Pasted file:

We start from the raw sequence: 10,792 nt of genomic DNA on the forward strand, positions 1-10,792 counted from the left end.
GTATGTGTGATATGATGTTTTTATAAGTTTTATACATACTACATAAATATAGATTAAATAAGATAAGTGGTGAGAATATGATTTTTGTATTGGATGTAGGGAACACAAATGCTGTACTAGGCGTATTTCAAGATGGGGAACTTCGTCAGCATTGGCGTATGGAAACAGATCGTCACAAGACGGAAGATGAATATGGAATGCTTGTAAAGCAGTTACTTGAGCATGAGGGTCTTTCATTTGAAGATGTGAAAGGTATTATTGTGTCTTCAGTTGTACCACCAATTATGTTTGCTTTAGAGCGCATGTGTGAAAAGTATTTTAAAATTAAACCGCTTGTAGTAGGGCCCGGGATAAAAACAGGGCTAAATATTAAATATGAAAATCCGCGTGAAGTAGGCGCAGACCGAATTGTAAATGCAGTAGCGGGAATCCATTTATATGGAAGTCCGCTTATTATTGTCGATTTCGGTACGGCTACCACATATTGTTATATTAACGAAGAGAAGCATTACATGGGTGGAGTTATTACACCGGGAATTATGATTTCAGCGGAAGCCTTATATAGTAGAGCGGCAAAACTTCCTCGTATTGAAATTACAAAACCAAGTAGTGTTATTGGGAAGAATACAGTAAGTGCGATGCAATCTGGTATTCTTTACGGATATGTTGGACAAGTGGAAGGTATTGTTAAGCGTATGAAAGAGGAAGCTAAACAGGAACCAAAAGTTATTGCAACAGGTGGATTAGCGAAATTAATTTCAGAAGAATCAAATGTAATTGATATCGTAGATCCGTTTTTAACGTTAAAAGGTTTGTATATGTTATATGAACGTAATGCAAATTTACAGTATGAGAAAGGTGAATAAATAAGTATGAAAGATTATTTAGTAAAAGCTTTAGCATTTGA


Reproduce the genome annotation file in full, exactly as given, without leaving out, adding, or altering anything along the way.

We start from the raw sequence: 10,792 nt of genomic DNA on the forward strand, positions 1-10,792 counted from the left end.
GTATGTGTGATATGATGTTTTTATAAGTTTTATACATACTACATAAATATAGATTAAATAAGATAAGTGGTGAGAATATGATTTTTGTATTGGATGTAGGGAACACAAATGCTGTACTAGGCGTATTTCAAGATGGGGAACTTCGTCAGCATTGGCGTATGGAAACAGATCGTCACAAGACGGAAGATGAATATGGAATGCTTGTAAAGCAGTTACTTGAGCATGAGGGTCTTTCATTTGAAGATGTGAAAGGTATTATTGTGTCTTCAGTTGTACCACCAATTATGTTTGCTTTAGAGCGCATGTGTGAAAAGTATTTTAAAATTAAACCGCTTGTAGTAGGGCCCGGGATAAAAACAGGGCTAAATATTAAATATGAAAATCCGCGTGAAGTAGGCGCAGACCGAATTGTAAATGCAGTAGCGGGAATCCATTTATATGGAAGTCCGCTTATTATTGTCGATTTCGGTACGGCTACCACATATTGTTATATTAACGAAGAGAAGCATTACATGGGTGGAGTTATTACACCGGGAATTATGATTTCAGCGGAAGCCTTATATAGTAGAGCGGCAAAACTTCCTCGTATTGAAATTACAAAACCAAGTAGTGTTATTGGGAAGAATACAGTAAGTGCGATGCAATCTGGTATTCTTTACGGATATGTTGGACAAGTGGAAGGTATTGTTAAGCGTATGAAAGAGGAAGCTAAACAGGAACCAAAAGTTATTGCAACAGGTGGATTAGCGAAATTAATTTCAGAAGAATCAAATGTAATTGATATCGTAGATCCGTTTTTAACGTTAAAAGGTTTGTATATGTTATATGAACGTAATGCAAATTTACAGTATGAGAAAGGTGAATAAATAAGTATGAAAGATTATTTAGTAAAAGCTTTAGCATTTGA